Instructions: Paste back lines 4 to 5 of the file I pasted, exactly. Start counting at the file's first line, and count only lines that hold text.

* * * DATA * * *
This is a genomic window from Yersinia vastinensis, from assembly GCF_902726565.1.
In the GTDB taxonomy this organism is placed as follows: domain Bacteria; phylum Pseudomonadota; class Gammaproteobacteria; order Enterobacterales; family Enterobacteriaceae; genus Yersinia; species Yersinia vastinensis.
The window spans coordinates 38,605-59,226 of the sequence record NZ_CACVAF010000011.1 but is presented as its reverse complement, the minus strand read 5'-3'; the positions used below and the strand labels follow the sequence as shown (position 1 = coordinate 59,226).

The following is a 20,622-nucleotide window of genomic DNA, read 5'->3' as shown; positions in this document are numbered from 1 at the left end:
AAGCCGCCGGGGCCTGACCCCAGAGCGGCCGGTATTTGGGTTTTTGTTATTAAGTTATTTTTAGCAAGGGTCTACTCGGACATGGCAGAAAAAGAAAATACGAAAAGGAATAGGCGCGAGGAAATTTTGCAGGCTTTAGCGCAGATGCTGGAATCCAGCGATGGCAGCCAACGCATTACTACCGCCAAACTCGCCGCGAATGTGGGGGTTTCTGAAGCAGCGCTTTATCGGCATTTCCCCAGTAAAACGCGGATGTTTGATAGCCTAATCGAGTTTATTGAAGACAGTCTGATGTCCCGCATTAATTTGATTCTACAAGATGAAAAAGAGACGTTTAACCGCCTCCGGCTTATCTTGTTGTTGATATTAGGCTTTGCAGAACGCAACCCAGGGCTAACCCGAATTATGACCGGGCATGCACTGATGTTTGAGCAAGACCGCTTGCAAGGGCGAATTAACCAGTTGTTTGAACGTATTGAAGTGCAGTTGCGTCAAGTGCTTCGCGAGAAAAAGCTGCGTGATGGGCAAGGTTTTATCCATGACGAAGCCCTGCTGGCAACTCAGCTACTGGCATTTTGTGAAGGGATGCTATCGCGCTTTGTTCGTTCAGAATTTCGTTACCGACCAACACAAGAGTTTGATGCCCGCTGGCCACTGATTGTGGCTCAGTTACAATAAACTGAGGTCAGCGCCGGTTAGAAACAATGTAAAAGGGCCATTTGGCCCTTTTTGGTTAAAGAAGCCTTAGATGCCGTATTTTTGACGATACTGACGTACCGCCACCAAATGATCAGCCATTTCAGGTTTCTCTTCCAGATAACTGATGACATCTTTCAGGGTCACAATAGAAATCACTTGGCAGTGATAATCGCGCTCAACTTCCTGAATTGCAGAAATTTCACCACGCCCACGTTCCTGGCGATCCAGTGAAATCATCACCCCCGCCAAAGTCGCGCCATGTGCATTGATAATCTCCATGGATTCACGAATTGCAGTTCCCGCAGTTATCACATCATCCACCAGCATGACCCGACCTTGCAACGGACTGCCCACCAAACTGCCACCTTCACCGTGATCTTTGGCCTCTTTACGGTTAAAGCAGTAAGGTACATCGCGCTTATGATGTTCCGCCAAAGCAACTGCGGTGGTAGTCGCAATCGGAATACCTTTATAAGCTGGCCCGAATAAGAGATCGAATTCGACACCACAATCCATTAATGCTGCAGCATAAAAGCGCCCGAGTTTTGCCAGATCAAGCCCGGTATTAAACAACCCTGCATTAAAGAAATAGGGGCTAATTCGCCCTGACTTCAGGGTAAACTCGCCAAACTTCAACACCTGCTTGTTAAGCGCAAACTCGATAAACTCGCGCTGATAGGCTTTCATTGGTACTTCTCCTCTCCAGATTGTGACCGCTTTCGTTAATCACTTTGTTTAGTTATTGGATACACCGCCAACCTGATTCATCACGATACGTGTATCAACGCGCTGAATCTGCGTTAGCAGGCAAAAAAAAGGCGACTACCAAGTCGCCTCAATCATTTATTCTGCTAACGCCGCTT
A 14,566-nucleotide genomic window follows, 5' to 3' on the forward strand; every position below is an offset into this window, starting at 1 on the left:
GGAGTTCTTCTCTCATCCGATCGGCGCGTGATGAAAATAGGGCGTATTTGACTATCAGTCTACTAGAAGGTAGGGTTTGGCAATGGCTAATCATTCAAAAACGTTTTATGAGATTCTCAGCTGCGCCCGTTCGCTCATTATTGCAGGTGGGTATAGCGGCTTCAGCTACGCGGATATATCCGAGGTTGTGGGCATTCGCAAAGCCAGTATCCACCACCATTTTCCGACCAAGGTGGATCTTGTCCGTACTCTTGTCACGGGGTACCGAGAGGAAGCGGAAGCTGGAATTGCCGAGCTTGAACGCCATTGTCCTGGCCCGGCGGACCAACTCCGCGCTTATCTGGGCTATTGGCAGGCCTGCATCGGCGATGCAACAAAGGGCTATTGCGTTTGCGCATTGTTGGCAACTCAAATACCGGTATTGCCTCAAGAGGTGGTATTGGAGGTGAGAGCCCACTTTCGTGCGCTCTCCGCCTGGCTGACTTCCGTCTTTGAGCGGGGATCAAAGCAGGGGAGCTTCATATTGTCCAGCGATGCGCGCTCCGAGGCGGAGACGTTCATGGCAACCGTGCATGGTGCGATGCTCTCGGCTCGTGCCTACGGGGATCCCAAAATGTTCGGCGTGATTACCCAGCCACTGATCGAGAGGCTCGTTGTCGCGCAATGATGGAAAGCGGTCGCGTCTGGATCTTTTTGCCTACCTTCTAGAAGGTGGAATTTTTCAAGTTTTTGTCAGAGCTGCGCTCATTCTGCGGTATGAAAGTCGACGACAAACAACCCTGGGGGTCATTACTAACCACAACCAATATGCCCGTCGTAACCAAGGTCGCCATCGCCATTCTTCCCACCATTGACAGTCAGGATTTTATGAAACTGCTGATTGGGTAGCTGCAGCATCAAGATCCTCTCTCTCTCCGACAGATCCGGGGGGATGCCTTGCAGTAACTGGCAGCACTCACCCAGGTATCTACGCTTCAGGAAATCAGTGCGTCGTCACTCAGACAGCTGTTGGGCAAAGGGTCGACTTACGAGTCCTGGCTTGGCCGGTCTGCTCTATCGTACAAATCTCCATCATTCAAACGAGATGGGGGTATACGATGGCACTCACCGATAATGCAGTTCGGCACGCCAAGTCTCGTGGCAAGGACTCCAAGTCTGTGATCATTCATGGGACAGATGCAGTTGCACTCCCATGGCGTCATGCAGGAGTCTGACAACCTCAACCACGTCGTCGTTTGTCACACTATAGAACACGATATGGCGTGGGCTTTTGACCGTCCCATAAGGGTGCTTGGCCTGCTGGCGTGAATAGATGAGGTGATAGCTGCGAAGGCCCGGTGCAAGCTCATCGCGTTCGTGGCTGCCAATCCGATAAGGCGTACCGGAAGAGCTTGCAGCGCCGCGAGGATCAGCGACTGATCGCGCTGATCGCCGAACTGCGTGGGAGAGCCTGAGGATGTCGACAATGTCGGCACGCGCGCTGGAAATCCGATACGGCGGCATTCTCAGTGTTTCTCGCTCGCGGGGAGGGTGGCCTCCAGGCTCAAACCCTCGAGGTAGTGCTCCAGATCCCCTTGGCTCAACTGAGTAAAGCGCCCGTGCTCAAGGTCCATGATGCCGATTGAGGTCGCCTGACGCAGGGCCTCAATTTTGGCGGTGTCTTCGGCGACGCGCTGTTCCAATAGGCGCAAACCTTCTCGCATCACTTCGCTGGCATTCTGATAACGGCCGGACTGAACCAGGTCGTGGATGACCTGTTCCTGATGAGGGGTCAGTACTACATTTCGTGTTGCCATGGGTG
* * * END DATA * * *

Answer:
The following is a 20,622-nucleotide window of genomic DNA, read 5'->3' as shown; positions in this document are numbered from 1 at the left end:
AAGCCGCCGGGGCCTGACCCCAGAGCGGCCGGTATTTGGGTTTTTGTTATTAAGTTATTTTTAGCAAGGGTCTACTCGGACATGGCAGAAAAAGAAAATACGAAAAGGAATAGGCGCGAGGAAATTTTGCAGGCTTTAGCGCAGATGCTGGAATCCAGCGATGGCAGCCAACGCATTACTACCGCCAAACTCGCCGCGAATGTGGGGGTTTCTGAAGCAGCGCTTTATCGGCATTTCCCCAGTAAAACGCGGATGTTTGATAGCCTAATCGAGTTTATTGAAGACAGTCTGATGTCCCGCATTAATTTGATTCTACAAGATGAAAAAGAGACGTTTAACCGCCTCCGGCTTATCTTGTTGTTGATATTAGGCTTTGCAGAACGCAACCCAGGGCTAACCCGAATTATGACCGGGCATGCACTGATGTTTGAGCAAGACCGCTTGCAAGGGCGAATTAACCAGTTGTTTGAACGTATTGAAGTGCAGTTGCGTCAAGTGCTTCGCGAGAAAAAGCTGCGTGATGGGCAAGGTTTTATCCATGACGAAGCCCTGCTGGCAACTCAGCTACTGGCATTTTGTGAAGGGATGCTATCGCGCTTTGTTCGTTCAGAATTTCGTTACCGACCAACACAAGAGTTTGATGCCCGCTGGCCACTGATTGTGGCTCAGTTACAATAAACTGAGGTCAGCGCCGGTTAGAAACAATGTAAAAGGGCCATTTGGCCCTTTTTGGTTAAAGAAGCCTTAGATGCCGTATTTTTGACGATACTGACGTACCGCCACCAAATGATCAGCCATTTCAGGTTTCTCTTCCAGATAACTGATGACATCTTTCAGGGTCACAATAGAAATCACTTGGCAGTGATAATCGCGCTCAACTTCCTGAATTGCAGAAATTTCACCACGCCCACGTTCCTGGCGATCCAGTGAAATCATCACCCCCGCCAAAGTCGCGCCATGTGCATTGATAATCTCCATGGATTCACGAATTGCAGTTCCCGCAGTTATCACATCATCCACCAGCATGACCCGACCTTGCAACGGACTGCCCACCAAACTGCCACCTTCACCGTGATCTTTGGCCTCTTTACGGTTAAAGCAGTAAGGTACATCGCGCTTATGATGTTCCGCCAAAGCAACTGCGGTGGTAGTCGCAATCGGAATACCTTTATAAGCTGGCCCGAATAAGAGATCGAATTCGACACCACAATCCATTAATGCTGCAGCATAAAAGCGCCCGAGTTTTGCCAGATCAAGCCCGGTATTAAACAACCCTGCATTAAAGAAATAGGGGCTAATTCGCCCTGACTTCAGGGTAAACTCGCCAAACTTCAACACCTGCTTGTTAAGCGCAAACTCGATAAACTCGCGCTGATAGGCTTTCATTGGTACTTCTCCTCTCCAGATTGTGACCGCTTTCGTTAATCACTTTGTTTAGTTATTGGATACACCGCCAACCTGATTCATCACGATACGTGTATCAACGCGCTGAATCTGCGTTAGCAGGCAAAAAAAAGGCGACTACCAAGTCGCCTCAATCATTTATTCTGCTAACGCCGCTT